Since Stephen C. O'Connell stepped down as UF president in 1973, several rivals to The Alligator have set up shop. Most of these publications were started or actively encouraged by the university Student Government.

One notable contender was Campus Leader, a monthly alternative newspaper started in 1983. Sponsored by Student Government and edited by W.H. "Butch" Oxendine, Jr., it lasted somewhat less than a year as a direct competitor. Losing his sponsorship, Oxendine changed the magazine's focus, limiting it to students and education and renaming it Florida Leader. The paper printed until 2006.

Another rival was The Orange and Blue, a twice-weekly newspaper in operation from August 1999 to July 2002. The Orange and Blue was similar in format to and was started by the publishers of, FSView, a student newspaper at Florida State University in Tallahassee that won a long-running battle with a rival FSU newspaper, the Florida Flambeau.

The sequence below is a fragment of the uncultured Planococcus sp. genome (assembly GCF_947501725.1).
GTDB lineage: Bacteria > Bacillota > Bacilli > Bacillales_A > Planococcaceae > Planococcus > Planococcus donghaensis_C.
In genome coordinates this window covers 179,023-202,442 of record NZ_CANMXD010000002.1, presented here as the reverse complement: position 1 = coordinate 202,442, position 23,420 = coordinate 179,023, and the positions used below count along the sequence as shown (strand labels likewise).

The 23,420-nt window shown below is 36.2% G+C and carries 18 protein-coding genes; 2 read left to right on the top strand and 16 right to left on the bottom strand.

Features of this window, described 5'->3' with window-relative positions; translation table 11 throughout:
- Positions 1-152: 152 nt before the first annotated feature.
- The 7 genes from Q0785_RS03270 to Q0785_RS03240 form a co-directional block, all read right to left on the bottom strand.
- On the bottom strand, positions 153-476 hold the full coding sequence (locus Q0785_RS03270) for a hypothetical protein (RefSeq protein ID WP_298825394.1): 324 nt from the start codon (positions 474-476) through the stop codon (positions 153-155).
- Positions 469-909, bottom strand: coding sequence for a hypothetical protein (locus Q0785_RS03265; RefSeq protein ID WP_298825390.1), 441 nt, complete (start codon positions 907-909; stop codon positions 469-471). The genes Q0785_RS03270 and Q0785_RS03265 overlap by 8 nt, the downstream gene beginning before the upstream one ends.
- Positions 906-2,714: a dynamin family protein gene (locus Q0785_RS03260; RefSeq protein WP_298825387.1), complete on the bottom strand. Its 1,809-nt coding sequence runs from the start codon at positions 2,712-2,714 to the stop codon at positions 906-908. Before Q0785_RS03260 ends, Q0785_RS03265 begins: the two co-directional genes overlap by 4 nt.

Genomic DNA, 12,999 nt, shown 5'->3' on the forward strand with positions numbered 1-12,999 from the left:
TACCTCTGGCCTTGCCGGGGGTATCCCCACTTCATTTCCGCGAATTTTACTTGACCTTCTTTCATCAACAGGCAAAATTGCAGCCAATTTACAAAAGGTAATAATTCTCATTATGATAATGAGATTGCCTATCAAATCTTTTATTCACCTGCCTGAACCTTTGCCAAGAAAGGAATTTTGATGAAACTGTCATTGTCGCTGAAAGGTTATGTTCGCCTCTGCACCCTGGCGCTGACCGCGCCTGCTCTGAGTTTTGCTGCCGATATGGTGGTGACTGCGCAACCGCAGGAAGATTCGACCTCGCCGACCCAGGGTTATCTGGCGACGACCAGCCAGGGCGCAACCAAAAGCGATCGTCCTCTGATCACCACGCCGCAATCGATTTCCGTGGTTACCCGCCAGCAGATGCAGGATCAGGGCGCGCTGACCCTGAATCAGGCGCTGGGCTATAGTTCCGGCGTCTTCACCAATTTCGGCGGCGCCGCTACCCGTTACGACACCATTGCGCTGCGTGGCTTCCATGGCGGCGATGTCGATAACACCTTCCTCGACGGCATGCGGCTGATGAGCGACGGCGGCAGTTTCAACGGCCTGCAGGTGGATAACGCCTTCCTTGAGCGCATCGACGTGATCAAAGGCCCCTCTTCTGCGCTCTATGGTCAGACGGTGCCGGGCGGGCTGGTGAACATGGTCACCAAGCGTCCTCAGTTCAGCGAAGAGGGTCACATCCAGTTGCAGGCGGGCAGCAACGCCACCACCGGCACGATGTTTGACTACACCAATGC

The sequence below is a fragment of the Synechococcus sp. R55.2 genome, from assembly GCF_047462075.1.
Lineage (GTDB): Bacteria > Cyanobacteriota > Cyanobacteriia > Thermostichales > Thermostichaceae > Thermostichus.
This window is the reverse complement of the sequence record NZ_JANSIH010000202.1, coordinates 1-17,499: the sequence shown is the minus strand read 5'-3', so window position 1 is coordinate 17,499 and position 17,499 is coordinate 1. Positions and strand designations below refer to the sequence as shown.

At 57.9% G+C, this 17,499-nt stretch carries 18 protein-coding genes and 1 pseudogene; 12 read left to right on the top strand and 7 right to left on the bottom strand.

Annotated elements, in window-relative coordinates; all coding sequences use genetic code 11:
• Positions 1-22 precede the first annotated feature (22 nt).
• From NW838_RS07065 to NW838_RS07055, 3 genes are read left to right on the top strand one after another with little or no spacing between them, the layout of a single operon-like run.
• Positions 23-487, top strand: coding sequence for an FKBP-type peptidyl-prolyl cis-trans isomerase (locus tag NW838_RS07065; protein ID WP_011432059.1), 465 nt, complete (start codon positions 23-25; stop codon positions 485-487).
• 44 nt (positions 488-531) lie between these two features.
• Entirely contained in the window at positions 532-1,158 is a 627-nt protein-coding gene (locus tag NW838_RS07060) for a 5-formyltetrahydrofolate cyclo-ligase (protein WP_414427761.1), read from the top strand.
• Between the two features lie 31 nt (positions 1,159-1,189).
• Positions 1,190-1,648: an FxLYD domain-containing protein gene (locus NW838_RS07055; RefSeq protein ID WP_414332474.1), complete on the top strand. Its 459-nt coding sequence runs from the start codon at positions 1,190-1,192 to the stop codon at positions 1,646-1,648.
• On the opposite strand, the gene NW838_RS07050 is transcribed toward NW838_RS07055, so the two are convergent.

In 2000, confusion with a university publication also called The Orange and Blue led the newspaper to change its name to The Gator Times. Although Student Government leaders quickly supported the new paper, the Times did not survive. (The name Gator Times is also used by the administration as the title of its email newsletter and in promotional material).

In recent years, Student Government has started readership programs with larger commercial newspapers such as The New York Times and USA Today. The Gainesville Sun, the local city newspaper owned by The New York Times Company, also made an agreement with the university for a similar program in June 2005. To seal the agreement, the Sun started its own campus edition called the Campus Sun, ostensibly to compete with The Alligator.

References[edit]

  1. ^ "Best College Newspapers « Cappex College Insider". Cappex.com. Retrieved 2013-10-06. 
  2. ^ [1][dead link]
  3. ^ "Info about the Alligator". Megantaylor.org. Retrieved 2013-10-06. 
  4. ^ "Historical info from the University of Florida". President.ufl.edu. Retrieved 2013-10-06. 

External links[edit]

Coordinates: 29°39′06″N 82°20′11″W / 29.6518°N 82.3363°W / 29.6518; -82.3363